Wilkins, John, A discovery of a new world : or a discourse tending to prove, that 'tis probable there may be another Habitable World in the Moon ; with a discourse concerning the Probability of a Passage thither; unto which is added, a discourse concerning a New Planet, tending to prove, that 'tis probable our earth is one of the Planets

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[11. PROP. V.]
[12. PROP. VI.]
[13. PROP. VII.]
[14. PROP. VIII.]
[15. PROP. IX.]
[16. PROP. X.]
[17. PROP. XI.]
[18. PROP. XII.]
[19. PROP. XIII.]
[20. PROP. XIV.]
[21. The Firſt Book. That the MOON May be a WORLD. The Firſt Propoſition, by way of Preface.]
[22. Sed vanus ſtolidis hæc omnia finxerit Error.]
[23. Solis lunæq; labores.]
[24. Cum fruſtra reſonant æra auxiliaria Lunæ.]
[25. Una laboranti poterit ſuccerrere Lunæ.]
[26. Gantus & è cælo poſſunt deducere Lunam.]
[27. Cantus & ſi curru lunam deducere tentant, Et facerent, ſi non æra repulſa ſonant.]
[28. PROP. II. That a Plurality of Worlds doth not contradict any Principle of Reaſon or Faith.]
[29. Æſtuas infelix auguſto limite mundi.]
[30. PROP. III. That the Heavens do not conſiſt of any ſuch pure Matter, which can priviledge them from the like Change and Corruption, as theſe Inferiour, Bodies are liable unto.]
[31. Necnon Oceano paſci phæbumque polumq; Gredimus.]
[32. PROP. IV. That the Moon is a Solid, Compacted, Opacous Body.]
[33. PROP. V. That the Moon hath not any Light of her own.]
[34. PROP. VI. That there is a World in the Moon, bath been the direct Opinion of many Ancient, with ſome Modern Mathematicians, and may probably de deduc’d from the Tenents of others.]
[35. PROP. VII. That thoſe Spots and brighter parts, which by our ſight may be diſtinguiſhed in the Moon, do ſhew the difference betwixt the Sea and Land, in that other World.]
[36. PROP. VIII. The Spots repeſent the Sea, and the brighter parts the Land.]
[37. PROP. IX. That there are high Mountains, deep Vallies, and ſpacious Plains in the Body of the Moon.]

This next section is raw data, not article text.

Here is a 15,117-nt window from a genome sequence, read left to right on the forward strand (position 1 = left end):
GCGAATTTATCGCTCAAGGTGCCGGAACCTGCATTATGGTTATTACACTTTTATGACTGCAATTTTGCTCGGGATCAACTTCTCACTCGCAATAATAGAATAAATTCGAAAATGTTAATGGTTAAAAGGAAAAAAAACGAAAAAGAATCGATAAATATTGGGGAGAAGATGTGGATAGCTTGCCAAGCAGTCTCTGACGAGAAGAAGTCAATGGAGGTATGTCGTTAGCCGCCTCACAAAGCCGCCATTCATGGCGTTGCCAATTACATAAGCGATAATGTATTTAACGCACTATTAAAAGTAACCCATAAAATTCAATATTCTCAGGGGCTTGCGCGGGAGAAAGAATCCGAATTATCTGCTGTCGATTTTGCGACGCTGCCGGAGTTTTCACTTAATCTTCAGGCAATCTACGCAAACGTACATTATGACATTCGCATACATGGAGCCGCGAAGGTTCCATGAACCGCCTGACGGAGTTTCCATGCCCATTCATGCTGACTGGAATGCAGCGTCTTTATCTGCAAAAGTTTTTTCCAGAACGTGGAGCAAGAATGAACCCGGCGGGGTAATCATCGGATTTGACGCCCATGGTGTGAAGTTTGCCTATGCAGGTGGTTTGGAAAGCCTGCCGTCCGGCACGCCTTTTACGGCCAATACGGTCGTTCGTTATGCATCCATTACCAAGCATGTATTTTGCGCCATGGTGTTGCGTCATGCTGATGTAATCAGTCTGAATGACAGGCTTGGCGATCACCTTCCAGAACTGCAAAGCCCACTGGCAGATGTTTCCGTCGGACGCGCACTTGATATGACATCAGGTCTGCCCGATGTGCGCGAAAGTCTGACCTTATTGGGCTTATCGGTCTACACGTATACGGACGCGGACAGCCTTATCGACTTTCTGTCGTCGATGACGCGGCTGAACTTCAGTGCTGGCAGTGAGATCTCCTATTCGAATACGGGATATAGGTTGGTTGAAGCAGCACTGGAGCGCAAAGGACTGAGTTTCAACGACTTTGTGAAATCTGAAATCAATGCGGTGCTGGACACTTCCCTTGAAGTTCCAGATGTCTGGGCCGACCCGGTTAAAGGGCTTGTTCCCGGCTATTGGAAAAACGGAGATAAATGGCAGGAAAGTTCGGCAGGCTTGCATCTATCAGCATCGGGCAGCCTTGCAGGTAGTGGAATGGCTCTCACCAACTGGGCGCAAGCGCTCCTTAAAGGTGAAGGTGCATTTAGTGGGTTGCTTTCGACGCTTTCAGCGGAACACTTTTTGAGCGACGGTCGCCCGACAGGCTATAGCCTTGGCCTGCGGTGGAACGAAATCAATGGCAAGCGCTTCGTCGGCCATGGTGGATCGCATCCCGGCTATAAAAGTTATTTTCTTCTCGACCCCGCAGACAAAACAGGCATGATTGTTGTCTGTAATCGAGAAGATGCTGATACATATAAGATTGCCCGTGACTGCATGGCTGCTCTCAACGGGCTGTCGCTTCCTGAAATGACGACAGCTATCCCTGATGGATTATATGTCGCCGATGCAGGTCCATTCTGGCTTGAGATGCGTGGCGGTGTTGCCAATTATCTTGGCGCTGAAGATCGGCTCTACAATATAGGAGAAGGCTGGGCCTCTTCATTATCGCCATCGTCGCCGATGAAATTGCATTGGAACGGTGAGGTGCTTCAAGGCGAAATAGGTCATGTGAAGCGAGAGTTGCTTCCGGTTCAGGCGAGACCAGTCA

[38. PROP. X. That there is an Atmo-ſphæra, or an Orb of groſs, Vaporous Air, immediately encompaſſing the body of the Moon.]
[39. PROP. XI. That as their World is our Moon, ſo our World is their Moon.]
[40. Provehimur portu, terræque urbeſque recedunt.]
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That the Moon may be a World.
2. Groſs abſurdities have been entertain’d
by general Opinion.
I ſhall give an Inſtance of each, that ſo I
may the better prepare the Reader to conſider
things without a Prejudice, when he ſhall ſee
that the common Oppoſition againſt this which
I affirm, cannot any way derogate from its
1. Other Truths have been formerly accoun-
ted as ridiculous as this.
I ſhall ſpecifie that
of the Antipodes, which have been denyed,
and laught at by many wiſe Men and great
Scholars, ſuch as were Herodotus, Chryſoſtom,
Vid. Foſeph.
Acaſto de
nat. novi
Grbis lib. 1.
cap. 1.
Auſtin, Lactantius, the Venerable Bede, Lucre-
tius the Poet, Procopius, and the Voluminous
Abulenſis, together with all thoſe Fathers or
other Authors who denyed the roundneſs of
the Heavens.
Herodotus counted it ſo horri-
ble abſurdity, that he could not forbear laugh-
ing to think of it.
Γελῶ δρῶο γῆς {πρι}ύδ(ου}ς γ{ρἀ} ψαν-
τας, {πο}λλ{οὺ}ς ἤδη {καὶ} {οὐ} δένα νόον ἔ{χο}ντας {ὀξ}ηγ{οα} {μέν}ον ὂι
’Ωκεαοόντε ρεόντα γ{ρά} Φ{ου}σι, πέ{ρι}ξ τ{ὴν} τε γ{ὴν} ἐ{οῦ}οαν
κυκλοτ ερέα ὤς \’δπὸ τόρν{ου}.
‘I cannot chooſe but laugh
‘(ſaith he) to ſee ſo many Men venture to de-
‘ſcribe the Earths Compaſs, relating thoſe
‘things that are without Senſe, as that the Sea
‘flows about the World, and that the Earth it
‘ſelf is as round as an Orb.
But this great Ig-
norance is not ſo much to be admired in him,
as in thoſe Learneder Men of later times, when
all Sciences began to flouriſh in the World.
Such were St. Chryſoſtome, who in his 14 Ho-
mily upon the Hebrews, doth make a challenge
to any Man that ſhall dare to defend, that the
Heavens are Round, and not rather as a Tent.

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